“It’s embarrassing – we invented the game, but have yet to win a world title.” Jon Mapley, after losing 25-17 to American Larry Khan at the Heineken Tiddlywinks World Championships, November 1984. London.
This was a heartfelt reaction by a leading English exponent of the game of tiddlywinks at his loss to an American.
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Tiddlywinks was one of the many games that came in a Classic Games Compendium at Christmas. There were coloured counters and folded boards from which you could play amongst others; snakes and ladders, ludo, draughts, totopoly, lotto and of course tiddlywinks.
The game involves flipping your coloured counter called a ‘wink’ with a slightly bigger counter called a ‘squidger’ or ‘shooter’ into a plastic cup. It seemed a very simple, quiet and non-violent game which only got a bit dangerous if one of your winks flew upwardly mobile into one of your opponent’s eyes.
I looked up tiddlywinks and was pleasantly surprised to learn that there is an English Tiddlywinks Association; www.etwa.org from which I read that the adult version of the game of tiddlywinks started in January 1955 in Cambridge and the English Tiddlywinks Association (ETwA) was set up in 1958; this is quoted from their website where you will also find rules for playing the game.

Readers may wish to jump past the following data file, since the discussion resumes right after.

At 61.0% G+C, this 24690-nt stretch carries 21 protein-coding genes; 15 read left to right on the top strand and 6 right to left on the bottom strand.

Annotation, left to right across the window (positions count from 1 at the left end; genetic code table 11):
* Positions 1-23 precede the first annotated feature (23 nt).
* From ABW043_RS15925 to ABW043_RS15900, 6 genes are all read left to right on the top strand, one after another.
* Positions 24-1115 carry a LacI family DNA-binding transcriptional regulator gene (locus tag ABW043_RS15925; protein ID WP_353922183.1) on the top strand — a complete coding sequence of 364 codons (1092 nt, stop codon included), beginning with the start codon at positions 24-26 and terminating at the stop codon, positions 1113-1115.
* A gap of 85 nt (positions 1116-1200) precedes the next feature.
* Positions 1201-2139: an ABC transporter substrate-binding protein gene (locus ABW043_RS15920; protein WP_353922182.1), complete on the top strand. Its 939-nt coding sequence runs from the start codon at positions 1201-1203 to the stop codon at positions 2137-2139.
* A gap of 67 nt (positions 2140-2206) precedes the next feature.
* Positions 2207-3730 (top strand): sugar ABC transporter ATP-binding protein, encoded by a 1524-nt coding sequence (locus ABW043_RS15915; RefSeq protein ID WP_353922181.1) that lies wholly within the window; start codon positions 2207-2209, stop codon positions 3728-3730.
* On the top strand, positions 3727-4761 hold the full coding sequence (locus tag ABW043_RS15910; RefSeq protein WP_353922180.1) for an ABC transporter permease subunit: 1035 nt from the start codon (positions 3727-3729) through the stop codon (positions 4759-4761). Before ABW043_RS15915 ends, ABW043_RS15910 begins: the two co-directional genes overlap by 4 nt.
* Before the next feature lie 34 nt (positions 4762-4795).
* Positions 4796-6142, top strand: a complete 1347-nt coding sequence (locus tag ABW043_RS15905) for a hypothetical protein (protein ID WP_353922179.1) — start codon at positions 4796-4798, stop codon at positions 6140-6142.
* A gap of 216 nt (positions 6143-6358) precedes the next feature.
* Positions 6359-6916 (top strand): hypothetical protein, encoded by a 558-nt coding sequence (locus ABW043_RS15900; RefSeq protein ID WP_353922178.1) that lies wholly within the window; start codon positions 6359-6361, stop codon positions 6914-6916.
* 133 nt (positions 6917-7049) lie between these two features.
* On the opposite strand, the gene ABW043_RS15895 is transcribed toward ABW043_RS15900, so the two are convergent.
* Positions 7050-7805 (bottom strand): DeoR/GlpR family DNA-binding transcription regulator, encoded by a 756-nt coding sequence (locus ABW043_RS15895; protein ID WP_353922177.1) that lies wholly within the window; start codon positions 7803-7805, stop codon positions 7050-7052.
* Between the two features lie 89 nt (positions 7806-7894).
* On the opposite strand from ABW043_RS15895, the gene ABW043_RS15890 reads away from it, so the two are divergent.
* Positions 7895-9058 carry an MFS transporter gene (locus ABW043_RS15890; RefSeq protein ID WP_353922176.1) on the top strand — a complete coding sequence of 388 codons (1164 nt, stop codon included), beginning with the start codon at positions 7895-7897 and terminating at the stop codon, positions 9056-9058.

The game of tiddlywinks can be traced back to late Victorian times. The earliest patent application for the game was filed by Joseph Fincher in 1888, and the subsequent trademark application (for “tiddledy-winks”) filed in 1889. However, the birth of the modern game can be traced to a group of Cambridge (UK) undergraduates meeting in Christ’s College on January 16th 1955. Their aim was to devise a sport at which they could represent the university. Within three years Oxford had taken up the challenge, and the popularity spread from then on. During the sixties as many as 37 Universities were playing the game in Britain. A British Universities Championship was established by HRH Prince Philip in 1961 (the Silver Wink) which is still competed for to this day.
Oxford University took the game to America in 1962 and the North American Tiddlywinks Association was founded in 1966. The first trans-atlantic competition took place in 1972 and to the chagrin of the English players their American counterparts won the first match and came to dominate the game.
This would explain Jon Mapley’s exasperation above but it was not long before the wait was over. At the event in Cambridge in November 1985 Alan Dean beat Arye Gittelman (USA) 30.5-18.5. And to ease his pain Jon Mapley went on to become world champion four times from 1986 to 1988 gaining revenge on Larry Khan twice and Alan Dean as well.
So it all ended quite well as honours continued to be shared equally up until the present.
You can contact John Barber here: moc.r1524517607ebrab1524517607nhoj@1524517607tcatn1524517607oc1524517607